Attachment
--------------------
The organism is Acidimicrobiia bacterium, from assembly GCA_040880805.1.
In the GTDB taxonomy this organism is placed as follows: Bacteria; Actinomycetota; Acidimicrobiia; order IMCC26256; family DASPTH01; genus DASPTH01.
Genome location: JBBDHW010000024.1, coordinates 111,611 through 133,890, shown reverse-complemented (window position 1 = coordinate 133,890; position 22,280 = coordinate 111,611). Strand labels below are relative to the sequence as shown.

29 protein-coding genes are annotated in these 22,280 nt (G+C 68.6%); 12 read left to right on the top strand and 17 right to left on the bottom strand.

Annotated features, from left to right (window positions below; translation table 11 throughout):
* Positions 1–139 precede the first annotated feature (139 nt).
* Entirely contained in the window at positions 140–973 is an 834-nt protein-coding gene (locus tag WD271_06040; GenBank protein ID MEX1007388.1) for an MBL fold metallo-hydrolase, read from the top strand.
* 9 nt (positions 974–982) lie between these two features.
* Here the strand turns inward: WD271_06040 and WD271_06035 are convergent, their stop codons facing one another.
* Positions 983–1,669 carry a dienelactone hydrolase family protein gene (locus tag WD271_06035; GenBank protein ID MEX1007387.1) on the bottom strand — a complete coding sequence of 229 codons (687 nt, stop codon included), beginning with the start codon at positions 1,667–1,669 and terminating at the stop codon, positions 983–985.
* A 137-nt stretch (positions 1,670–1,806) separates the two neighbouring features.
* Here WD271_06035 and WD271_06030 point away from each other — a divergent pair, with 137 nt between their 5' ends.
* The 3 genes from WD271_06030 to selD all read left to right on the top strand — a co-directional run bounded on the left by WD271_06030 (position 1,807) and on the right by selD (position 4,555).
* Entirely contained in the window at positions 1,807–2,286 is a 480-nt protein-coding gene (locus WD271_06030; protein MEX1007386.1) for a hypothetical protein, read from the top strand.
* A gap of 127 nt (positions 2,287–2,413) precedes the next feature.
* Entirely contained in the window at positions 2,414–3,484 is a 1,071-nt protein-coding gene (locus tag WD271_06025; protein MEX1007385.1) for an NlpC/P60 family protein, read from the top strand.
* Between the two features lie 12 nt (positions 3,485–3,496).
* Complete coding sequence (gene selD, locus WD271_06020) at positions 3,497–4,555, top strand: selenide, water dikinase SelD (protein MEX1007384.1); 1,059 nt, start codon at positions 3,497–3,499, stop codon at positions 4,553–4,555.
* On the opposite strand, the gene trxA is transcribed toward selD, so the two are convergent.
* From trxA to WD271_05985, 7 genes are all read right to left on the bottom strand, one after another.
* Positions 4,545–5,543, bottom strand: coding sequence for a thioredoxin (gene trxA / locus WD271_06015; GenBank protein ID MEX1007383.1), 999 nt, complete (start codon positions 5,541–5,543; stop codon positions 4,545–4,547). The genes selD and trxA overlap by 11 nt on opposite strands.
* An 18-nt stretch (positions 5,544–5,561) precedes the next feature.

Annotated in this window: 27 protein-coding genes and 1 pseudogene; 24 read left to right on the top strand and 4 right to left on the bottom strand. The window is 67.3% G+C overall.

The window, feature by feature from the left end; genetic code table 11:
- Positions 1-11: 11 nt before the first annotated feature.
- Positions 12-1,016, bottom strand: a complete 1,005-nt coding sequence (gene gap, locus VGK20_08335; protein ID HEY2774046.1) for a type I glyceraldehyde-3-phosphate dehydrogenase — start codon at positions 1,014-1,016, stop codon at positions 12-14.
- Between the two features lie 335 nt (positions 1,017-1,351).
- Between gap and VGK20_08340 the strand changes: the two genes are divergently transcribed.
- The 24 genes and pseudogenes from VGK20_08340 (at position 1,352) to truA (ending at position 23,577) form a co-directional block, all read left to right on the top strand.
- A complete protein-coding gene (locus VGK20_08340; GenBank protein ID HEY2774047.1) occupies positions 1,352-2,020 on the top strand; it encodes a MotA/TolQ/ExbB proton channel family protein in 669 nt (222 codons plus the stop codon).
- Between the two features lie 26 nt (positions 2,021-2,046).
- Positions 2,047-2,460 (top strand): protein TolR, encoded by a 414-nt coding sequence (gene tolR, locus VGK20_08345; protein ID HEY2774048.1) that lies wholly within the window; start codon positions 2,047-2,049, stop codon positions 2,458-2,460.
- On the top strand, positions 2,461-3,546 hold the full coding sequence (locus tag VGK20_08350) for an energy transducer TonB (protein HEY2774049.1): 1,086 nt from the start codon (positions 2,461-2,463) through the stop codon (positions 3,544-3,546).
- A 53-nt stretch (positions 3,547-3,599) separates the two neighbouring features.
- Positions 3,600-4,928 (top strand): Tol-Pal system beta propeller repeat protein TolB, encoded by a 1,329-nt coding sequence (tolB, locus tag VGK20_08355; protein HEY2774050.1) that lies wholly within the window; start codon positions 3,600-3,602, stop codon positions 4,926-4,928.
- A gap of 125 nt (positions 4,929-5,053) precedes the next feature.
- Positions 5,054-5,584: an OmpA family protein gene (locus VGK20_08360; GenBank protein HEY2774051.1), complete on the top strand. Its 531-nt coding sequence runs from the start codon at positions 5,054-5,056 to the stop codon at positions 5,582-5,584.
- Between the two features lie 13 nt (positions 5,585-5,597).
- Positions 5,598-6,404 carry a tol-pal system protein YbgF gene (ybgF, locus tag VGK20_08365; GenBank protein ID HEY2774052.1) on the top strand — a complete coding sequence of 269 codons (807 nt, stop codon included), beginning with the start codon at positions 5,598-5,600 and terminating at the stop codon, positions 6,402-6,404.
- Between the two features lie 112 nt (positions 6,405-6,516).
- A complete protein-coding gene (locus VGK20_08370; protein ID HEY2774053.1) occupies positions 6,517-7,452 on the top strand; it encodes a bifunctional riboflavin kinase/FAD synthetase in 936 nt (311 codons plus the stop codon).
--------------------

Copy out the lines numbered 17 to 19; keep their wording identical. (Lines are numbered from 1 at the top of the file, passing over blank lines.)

* Between the two features lie 12 nt (positions 3,485–3,496).
* Complete coding sequence (gene selD, locus WD271_06020) at positions 3,497–4,555, top strand: selenide, water dikinase SelD (protein MEX1007384.1); 1,059 nt, start codon at positions 3,497–3,499, stop codon at positions 4,553–4,555.
* On the opposite strand, the gene trxA is transcribed toward selD, so the two are convergent.